The theoretical and empirical rationales for the potential therapeutic use of antiglucocorticoid agents in the treatment of depression are reviewed.
Individual case reports, case series, open-label, and double-blind, controlled trials of the usage of cortisol-lowering treatments in Cushing’s syndrome and major depression are evaluated and critiqued.
In each of the 28 reports of antiglucocorticoid treatment of Cushing’s syndrome, antidepressant effects were noted in some patients; the largest two series document a response rate of 70% to 73%. Full response, however, was at times erratic and delayed. Across the 11 studies of antiglucocorticoid treatment of major depression, some degree of antidepressant response was noted in 67% to 77% of patients. Antidepressant or antiobsessional effects of antiglucocorticoid augmentation of other psychotropic medications have also been noted in small studies of patients with treatment-resistant depression, obsessive-compulsive disorder, and schizoaffective disorder or schizophrenia.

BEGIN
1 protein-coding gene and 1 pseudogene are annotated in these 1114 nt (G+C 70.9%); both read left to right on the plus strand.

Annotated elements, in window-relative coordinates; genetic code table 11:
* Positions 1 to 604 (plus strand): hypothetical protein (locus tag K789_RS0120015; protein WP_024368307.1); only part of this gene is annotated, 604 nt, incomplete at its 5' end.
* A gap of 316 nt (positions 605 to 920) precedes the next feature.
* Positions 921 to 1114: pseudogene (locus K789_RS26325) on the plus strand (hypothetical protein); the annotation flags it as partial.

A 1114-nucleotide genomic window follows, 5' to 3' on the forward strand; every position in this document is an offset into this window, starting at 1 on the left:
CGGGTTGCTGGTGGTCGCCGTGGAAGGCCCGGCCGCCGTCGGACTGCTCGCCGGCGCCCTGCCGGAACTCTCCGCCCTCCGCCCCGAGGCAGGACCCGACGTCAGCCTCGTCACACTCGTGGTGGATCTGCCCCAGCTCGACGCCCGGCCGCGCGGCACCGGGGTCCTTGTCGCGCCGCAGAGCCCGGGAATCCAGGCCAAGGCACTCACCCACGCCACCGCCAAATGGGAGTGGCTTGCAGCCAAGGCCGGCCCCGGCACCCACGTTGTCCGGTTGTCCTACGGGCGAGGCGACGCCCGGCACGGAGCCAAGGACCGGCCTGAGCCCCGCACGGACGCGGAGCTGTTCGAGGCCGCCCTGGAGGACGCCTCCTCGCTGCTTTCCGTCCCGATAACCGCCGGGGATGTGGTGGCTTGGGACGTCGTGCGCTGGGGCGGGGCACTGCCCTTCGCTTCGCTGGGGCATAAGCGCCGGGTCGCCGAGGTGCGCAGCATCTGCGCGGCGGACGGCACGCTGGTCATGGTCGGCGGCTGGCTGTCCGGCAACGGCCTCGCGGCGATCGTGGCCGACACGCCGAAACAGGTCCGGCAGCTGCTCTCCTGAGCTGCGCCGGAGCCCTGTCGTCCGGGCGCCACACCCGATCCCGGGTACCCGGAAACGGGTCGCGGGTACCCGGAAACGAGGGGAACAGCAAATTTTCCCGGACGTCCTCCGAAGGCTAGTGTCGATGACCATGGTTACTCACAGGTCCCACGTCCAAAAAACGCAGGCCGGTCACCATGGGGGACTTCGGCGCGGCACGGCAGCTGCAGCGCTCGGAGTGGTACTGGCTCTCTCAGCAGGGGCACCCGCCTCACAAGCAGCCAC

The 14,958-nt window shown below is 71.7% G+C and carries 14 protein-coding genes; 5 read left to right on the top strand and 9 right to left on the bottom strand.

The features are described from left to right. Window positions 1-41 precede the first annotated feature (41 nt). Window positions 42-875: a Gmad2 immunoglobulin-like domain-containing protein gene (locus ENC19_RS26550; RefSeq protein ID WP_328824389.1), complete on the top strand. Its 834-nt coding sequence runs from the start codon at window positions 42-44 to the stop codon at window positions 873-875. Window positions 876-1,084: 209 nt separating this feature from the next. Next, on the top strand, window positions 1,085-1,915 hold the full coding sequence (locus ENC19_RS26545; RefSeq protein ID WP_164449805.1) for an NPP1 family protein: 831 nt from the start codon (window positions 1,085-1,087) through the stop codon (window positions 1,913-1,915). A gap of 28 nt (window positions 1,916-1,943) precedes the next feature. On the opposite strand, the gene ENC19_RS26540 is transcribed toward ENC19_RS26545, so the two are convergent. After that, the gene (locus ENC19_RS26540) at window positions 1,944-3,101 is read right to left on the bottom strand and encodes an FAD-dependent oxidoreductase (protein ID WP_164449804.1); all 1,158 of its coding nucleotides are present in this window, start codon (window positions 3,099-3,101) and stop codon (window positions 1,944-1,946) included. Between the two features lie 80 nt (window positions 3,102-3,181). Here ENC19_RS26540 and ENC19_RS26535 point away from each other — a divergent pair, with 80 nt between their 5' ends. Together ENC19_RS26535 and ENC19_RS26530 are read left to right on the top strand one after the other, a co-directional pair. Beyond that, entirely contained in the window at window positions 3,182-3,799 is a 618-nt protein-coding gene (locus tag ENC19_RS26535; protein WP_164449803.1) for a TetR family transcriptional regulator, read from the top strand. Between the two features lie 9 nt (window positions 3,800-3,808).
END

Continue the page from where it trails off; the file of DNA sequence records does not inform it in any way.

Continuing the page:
These promising results with antiglucocorticoid treatment must be interpreted cautiously because of the small sample sizes and heterogeneity of the studies reviewed, the bias favoring publication of positive results, and the open-label nature of most of the studies. Although definitive controlled trials remain to be conducted, there is a consistent body of evidence indicating that cortisol-lowering treatments may be of clinical benefit in select individuals with major depression and other hypercortisolemic conditions.